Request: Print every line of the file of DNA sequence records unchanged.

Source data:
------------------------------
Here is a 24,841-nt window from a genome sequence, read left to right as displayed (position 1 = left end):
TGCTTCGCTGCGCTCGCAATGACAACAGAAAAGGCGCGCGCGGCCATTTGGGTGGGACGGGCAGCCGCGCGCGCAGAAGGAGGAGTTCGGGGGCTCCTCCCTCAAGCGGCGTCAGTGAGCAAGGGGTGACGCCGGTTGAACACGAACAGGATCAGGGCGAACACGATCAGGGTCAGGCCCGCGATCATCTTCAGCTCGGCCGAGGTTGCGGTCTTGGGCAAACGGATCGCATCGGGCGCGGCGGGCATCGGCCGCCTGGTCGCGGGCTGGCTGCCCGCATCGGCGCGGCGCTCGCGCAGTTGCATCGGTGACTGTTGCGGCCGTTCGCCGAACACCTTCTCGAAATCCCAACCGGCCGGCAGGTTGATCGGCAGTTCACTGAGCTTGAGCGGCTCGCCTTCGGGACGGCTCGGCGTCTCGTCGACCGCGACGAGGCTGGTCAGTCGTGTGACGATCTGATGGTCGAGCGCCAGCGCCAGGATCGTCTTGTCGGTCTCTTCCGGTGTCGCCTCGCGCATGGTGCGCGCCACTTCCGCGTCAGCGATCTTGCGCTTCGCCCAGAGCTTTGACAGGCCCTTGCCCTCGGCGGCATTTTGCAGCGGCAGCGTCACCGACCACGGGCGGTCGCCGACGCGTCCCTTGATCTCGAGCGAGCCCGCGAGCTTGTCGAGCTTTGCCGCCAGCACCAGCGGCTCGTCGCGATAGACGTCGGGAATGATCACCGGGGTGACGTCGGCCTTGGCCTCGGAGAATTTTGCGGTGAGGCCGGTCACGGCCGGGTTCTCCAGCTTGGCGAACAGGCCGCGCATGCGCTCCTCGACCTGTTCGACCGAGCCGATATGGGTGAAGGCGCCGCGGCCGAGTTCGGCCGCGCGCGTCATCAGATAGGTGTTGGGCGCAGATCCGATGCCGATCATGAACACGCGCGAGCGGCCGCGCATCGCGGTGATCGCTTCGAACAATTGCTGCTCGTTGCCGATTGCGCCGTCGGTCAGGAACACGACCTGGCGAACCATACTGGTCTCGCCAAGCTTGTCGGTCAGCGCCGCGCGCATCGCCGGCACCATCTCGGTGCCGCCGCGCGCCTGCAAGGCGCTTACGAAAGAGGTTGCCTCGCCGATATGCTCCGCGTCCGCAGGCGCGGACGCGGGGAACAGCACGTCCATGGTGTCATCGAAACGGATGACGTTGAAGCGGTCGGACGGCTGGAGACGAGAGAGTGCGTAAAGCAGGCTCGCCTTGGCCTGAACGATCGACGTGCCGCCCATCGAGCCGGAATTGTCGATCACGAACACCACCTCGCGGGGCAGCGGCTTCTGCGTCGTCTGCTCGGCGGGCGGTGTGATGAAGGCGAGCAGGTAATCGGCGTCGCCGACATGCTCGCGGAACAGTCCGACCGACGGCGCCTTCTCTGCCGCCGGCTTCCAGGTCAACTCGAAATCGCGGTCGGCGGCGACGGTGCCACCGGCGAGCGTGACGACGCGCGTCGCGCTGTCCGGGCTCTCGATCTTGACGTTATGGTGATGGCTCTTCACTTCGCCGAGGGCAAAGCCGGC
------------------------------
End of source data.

Here is a 24,841-nt window from a genome sequence, read left to right as displayed (position 1 = left end):
TGCTTCGCTGCGCTCGCAATGACAACAGAAAAGGCGCGCGCGGCCATTTGGGTGGGACGGGCAGCCGCGCGCGCAGAAGGAGGAGTTCGGGGGCTCCTCCCTCAAGCGGCGTCAGTGAGCAAGGGGTGACGCCGGTTGAACACGAACAGGATCAGGGCGAACACGATCAGGGTCAGGCCCGCGATCATCTTCAGCTCGGCCGAGGTTGCGGTCTTGGGCAAACGGATCGCATCGGGCGCGGCGGGCATCGGCCGCCTGGTCGCGGGCTGGCTGCCCGCATCGGCGCGGCGCTCGCGCAGTTGCATCGGTGACTGTTGCGGCCGTTCGCCGAACACCTTCTCGAAATCCCAACCGGCCGGCAGGTTGATCGGCAGTTCACTGAGCTTGAGCGGCTCGCCTTCGGGACGGCTCGGCGTCTCGTCGACCGCGACGAGGCTGGTCAGTCGTGTGACGATCTGATGGTCGAGCGCCAGCGCCAGGATCGTCTTGTCGGTCTCTTCCGGTGTCGCCTCGCGCATGGTGCGCGCCACTTCCGCGTCAGCGATCTTGCGCTTCGCCCAGAGCTTTGACAGGCCCTTGCCCTCGGCGGCATTTTGCAGCGGCAGCGTCACCGACCACGGGCGGTCGCCGACGCGTCCCTTGATCTCGAGCGAGCCCGCGAGCTTGTCGAGCTTTGCCGCCAGCACCAGCGGCTCGTCGCGATAGACGTCGGGAATGATCACCGGGGTGACGTCGGCCTTGGCCTCGGAGAATTTTGCGGTGAGGCCGGTCACGGCCGGGTTCTCCAGCTTGGCGAACAGGCCGCGCATGCGCTCCTCGACCTGTTCGACCGAGCCGATATGGGTGAAGGCGCCGCGGCCGAGTTCGGCCGCGCGCGTCATCAGATAGGTGTTGGGCGCAGATCCGATGCCGATCATGAACACGCGCGAGCGGCCGCGCATCGCGGTGATCGCTTCGAACAATTGCTGCTCGTTGCCGATTGCGCCGTCGGTCAGGAACACGACCTGGCGAACCATACTGGTCTCGCCAAGCTTGTCGGTCAGCGCCGCGCGCATCGCCGGCACCATCTCGGTGCCGCCGCGCGCCTGCAAGGCGCTTACGAAAGAGGTTGCCTCGCCGATATGCTCCGCGTCCGCAGGCGCGGACGCGGGGAACAGCACGTCCATGGTGTCATCGAAACGGATGACGTTGAAGCGGTCGGACGGCTGGAGACGAGAGAGTGCGTAAAGCAGGCTCGCCTTGGCCTGAACGATCGACGTGCCGCCCATCGAGCCGGAATTGTCGATCACGAACACCACCTCGCGGGGCAGCGGCTTCTGCGTCGTCTGCTCGGCGGGCGGTGTGATGAAGGCGAGCAGGTAATCGGCGTCGCCGACATGCTCGCGGAACAGTCCGACCGACGGCGCCTTCTCTGCCGCCGGCTTCCAGGTCAACTCGAAATCGCGGTCGGCGGCGACGGTGCCACCGGCGAGCGTGACGACGCGCGTCGCGCTGTCCGGGCTCTCGATCTTGACGTTATGGTGATGGCTCTTCACTTCGCCGAGGGCAAAGCCGGC